Bahrain has announced that it is planning to offer COVID-19 vaccinations to those travelling for Formula 1 testing and the grand prix in March.
Bahrain is set to host F1's sole pre-season test from 12-14 March before the season-opening race at the Bahrain International Circuit from 26-28 March.
Bahrain currently has one of the highest COVID-19 vaccination rates in the world, with around 9% of the population already receiving both required doses.
With a number of personnel due to be in Bahrain for the full three-week period covering both testing and the race, the country has now announced it will be offering them COVID-19 vaccines.
The Kingdom of Bahrain said that it would be extending its vaccination programme "to major events in the kingdom on a voluntary basis, where timescales allow and provide additional benefit to both participants and the national population."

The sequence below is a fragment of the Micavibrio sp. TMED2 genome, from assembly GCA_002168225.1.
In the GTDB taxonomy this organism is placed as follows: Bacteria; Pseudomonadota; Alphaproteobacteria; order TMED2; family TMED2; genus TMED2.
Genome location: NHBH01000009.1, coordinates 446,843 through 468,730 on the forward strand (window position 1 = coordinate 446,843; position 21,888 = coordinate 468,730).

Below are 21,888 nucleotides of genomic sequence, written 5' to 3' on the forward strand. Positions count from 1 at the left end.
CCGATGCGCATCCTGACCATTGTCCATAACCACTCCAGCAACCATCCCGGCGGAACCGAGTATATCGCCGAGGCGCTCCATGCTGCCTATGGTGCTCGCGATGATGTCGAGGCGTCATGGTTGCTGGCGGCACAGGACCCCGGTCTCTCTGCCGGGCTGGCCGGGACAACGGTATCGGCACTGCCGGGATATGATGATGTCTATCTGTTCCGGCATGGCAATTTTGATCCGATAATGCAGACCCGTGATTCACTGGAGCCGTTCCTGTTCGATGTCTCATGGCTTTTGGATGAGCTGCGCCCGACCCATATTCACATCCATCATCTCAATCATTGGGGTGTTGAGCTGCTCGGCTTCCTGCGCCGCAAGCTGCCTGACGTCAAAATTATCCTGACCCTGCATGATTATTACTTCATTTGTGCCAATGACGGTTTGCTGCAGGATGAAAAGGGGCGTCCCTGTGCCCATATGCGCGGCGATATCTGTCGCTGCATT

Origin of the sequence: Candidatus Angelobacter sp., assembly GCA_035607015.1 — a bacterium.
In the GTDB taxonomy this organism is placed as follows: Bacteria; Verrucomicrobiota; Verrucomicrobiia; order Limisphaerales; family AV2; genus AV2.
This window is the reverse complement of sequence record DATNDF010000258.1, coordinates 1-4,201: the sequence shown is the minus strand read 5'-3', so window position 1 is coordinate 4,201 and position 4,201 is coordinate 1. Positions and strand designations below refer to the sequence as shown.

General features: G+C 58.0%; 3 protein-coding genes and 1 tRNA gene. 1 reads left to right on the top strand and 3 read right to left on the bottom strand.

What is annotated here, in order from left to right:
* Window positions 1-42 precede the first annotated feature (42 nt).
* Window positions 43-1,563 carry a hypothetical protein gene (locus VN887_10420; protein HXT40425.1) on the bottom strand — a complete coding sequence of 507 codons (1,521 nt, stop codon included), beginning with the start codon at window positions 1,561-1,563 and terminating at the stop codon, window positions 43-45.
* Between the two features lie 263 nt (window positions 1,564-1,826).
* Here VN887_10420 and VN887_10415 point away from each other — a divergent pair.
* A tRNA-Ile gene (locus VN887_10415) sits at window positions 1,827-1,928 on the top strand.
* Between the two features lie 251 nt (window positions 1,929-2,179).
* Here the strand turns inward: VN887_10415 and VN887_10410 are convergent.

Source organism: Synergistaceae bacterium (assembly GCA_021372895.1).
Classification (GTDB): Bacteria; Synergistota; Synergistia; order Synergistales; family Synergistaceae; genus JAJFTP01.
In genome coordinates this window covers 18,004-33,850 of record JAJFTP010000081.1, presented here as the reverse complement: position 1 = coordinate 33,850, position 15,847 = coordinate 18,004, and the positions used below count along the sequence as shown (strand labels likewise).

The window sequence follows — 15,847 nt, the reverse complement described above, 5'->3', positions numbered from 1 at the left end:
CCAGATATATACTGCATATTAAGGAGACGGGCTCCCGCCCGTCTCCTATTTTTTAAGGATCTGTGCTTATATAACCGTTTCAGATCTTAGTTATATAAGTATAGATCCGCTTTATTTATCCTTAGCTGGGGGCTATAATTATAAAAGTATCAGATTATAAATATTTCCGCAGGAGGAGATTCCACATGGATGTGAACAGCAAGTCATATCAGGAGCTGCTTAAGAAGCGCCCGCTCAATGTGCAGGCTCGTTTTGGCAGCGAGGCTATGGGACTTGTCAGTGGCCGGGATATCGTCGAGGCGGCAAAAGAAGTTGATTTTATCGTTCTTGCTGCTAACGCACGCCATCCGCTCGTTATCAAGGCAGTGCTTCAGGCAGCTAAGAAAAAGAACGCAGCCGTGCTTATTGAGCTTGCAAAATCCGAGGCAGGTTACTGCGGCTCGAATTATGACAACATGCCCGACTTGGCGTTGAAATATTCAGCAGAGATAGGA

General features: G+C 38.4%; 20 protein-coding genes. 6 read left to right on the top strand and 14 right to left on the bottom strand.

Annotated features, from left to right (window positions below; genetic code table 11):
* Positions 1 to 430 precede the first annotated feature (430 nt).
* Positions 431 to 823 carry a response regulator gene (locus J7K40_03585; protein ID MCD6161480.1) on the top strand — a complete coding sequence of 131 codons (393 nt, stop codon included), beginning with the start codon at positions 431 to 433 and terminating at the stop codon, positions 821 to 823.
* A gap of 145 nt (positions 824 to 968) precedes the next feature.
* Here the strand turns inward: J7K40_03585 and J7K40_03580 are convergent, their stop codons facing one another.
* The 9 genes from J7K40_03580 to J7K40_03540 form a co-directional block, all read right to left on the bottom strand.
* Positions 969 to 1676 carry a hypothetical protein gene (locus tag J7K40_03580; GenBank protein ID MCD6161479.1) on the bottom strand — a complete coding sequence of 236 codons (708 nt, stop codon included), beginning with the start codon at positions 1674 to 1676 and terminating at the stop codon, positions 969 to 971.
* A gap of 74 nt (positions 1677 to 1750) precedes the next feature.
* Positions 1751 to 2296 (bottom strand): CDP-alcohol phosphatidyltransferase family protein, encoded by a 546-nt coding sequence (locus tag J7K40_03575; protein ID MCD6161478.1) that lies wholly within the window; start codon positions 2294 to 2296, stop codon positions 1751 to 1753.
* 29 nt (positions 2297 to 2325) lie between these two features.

"Due to the timescale of this year's Formula 1 event, including testing, the vast majority of participants will be present in Bahrain for a three-week period ahead of the race," the statement continued.
"This, in turn, allows a unique opportunity to provide additional protection for those who wish to take up the opportunity in the form of vaccination (Pfizer-BioNTech vaccine)."
The Bahrain Ministry of Health will offer all those who classify as a "race participant" to be vaccinated upon arrival on Bahrain, before receiving the second, supplementary booster dose before leaving the country, 21 days after the first.
However, a spokesperson from F1 confirmed the organisation itself "has no plans to be vaccinated as a travelling group ahead of the already established rollout of vaccines through the health system in the UK."
It is understood that most teams will also not be taking Bahrain up on the offer.
The postponement of the Australian Grand Prix to November prompted Bahrain to become the season-opener, which in turn led to pre-season testing being moved away from Barcelona.
Bahrain's COVID-19 infection rate hit a new high in February, reaching 848 new cases in a day. It has recorded a total of 444 deaths since the start of the pandemic.